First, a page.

As described earlier, the TRC facility consists of two counter rotating rolls between
which liquid metal is fed through a nozzle across the width of the rolls. As the liquid metal
contacts the rolls it is simultaneously cooled and pulled into the roll bite. In the roll bite the strip
continues to cool and is also deformed until at the exit it emerges as a solid strip. Fig. 2 shows
2D schematic of a twin roll caster. The figure also illustrates some of the terminology used in the
rest of the paper when discussing results. The set-back distance (𝓵1) is the distance between the
nozzle entry and the caster kissing point (the point where the least distance between two rolls
occurs). 𝓵2 is the sump depth, which is the distance between the nozzle entry and the coherency
temperature (in this case 90% fraction solid15) position along the centre-line and 𝓵3 is the mushy

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zone thickness at the centre-line in the casting direction and determined as the distance between
the liquidus and coherency temperature positions.

The following assumptions were considered in developing the model 16:

I. The process is dominated by transport phenomena in two dimensions. In the third dimension
(across the width) there is no significant heat transfer or fluid flow as the simulation is done at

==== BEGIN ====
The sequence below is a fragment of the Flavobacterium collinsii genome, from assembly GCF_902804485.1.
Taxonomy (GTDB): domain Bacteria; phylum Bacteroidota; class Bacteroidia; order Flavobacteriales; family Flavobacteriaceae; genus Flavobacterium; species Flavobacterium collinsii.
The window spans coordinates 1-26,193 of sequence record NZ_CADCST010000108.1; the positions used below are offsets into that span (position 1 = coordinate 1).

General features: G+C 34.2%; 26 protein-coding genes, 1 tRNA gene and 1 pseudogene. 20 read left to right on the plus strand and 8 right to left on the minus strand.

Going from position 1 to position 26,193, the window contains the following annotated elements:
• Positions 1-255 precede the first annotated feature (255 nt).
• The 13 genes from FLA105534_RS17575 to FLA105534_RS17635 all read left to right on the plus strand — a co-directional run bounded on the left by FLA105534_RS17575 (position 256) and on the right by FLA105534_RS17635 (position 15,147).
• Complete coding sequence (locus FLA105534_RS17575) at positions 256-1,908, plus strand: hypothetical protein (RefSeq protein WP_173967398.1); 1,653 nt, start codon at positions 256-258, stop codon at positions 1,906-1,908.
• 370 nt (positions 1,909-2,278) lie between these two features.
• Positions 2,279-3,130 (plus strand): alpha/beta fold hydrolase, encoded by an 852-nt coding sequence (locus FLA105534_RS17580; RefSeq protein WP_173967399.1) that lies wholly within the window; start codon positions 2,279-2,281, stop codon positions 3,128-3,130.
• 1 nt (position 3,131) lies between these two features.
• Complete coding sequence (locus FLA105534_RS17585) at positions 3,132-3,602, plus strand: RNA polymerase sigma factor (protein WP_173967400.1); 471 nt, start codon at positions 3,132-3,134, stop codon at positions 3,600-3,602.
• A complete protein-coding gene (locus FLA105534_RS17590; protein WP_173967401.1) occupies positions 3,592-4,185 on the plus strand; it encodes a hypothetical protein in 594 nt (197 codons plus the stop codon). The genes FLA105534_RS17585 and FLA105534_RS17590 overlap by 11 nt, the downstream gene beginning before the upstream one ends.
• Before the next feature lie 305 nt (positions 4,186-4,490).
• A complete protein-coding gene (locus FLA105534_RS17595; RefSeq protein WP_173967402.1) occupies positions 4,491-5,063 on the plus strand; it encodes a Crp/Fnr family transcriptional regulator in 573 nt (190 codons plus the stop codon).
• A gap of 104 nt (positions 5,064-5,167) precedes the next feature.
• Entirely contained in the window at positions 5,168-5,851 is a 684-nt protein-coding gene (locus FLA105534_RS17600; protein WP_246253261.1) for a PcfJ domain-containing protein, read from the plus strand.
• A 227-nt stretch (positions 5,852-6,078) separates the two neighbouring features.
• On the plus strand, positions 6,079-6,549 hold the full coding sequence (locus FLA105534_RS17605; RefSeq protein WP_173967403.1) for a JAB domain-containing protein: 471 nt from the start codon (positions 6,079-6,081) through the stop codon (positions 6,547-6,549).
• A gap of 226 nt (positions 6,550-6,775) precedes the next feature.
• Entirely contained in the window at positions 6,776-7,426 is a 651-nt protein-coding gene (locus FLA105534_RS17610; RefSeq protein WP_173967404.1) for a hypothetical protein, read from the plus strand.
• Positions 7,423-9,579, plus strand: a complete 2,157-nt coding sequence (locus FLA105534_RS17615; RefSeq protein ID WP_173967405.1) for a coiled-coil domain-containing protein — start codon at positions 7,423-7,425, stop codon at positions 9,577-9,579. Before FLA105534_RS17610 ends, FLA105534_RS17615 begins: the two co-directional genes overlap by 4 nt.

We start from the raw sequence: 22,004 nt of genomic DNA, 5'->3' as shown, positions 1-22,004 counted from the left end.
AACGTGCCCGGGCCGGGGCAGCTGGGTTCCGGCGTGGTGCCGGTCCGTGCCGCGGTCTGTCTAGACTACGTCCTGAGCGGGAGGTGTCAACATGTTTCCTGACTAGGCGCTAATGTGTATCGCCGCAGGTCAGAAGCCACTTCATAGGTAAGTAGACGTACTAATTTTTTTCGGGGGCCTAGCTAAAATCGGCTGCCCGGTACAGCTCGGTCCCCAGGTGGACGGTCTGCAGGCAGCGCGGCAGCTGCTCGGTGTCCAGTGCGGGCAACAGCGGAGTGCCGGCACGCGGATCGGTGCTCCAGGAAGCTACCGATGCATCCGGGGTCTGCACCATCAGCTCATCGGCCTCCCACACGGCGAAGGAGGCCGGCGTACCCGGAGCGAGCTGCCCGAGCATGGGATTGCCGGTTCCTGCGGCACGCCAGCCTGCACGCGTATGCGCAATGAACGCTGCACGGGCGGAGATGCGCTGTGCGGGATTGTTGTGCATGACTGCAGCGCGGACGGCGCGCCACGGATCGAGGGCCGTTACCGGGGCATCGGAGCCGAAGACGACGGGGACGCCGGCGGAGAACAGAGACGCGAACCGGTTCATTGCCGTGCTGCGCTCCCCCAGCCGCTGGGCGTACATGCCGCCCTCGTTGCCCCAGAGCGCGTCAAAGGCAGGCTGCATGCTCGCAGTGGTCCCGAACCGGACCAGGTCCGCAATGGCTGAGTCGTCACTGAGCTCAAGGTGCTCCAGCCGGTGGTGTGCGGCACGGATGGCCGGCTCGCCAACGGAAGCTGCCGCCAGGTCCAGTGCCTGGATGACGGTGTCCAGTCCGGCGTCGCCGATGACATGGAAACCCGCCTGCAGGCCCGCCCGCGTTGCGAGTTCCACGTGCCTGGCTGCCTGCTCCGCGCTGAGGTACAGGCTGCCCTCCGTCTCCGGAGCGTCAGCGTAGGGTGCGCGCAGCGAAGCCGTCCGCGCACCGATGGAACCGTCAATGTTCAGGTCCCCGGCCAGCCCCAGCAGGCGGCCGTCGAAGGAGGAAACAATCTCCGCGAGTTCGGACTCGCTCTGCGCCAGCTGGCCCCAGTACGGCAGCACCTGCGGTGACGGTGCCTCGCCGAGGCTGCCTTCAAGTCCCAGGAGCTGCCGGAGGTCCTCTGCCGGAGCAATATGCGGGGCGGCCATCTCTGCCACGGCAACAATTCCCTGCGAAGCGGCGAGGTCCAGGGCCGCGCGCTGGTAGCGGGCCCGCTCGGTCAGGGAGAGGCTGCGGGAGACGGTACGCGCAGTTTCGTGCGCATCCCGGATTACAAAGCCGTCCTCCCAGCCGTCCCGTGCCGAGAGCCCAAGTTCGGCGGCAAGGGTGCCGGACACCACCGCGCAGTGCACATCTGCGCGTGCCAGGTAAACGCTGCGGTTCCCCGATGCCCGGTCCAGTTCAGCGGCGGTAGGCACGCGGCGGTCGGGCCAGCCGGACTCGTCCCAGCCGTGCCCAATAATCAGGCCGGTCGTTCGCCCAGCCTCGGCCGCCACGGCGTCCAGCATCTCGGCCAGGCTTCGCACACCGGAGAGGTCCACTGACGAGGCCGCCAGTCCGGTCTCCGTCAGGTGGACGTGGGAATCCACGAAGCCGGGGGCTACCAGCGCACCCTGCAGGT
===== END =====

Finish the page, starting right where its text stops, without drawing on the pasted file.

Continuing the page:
the mid-width location,

II. The process is modelled in steady state,

III. Due to symmetry only the top half of the strip and part of the top roll was modelled in the
simulation,

IV. The fluid flow is laminar,

V. The roll surface maintains a temperature of 60 °C and roll deformation is neglected.

The important physical phenomena which happen during the process and are included in
the model include:

I. Heat transfer and fluid flow in the melt sump (liquid metal, zone 1 in Fig. 2),

II. Heat transfer, fluid flow and latent heat of fusion release in the mushy zone (zone 2 in Fig. 2),

III. Heat transfer in the solid phase (zone 3 in Fig. 2), and

IV. Heat transfer from the magnesium sheet to the roll surface.

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Fig. 2- Schematic of the twin roll casting process; region 1 is the liquid metal, region 2 is the mushy zone
and region 3 is the solid strip, 𝓵1, 𝓵2 and 𝓵3 are set-back distance, sump depth and mushy zone thickness at centre-
line (℄), respectively. Note: The perspective of the TRC is not to scale and the nozzle size and position are
magnified with respect to the rolls.

3.2. Governing Equations


The basis of the numerical simulation of the fluid flow and heat transfer is the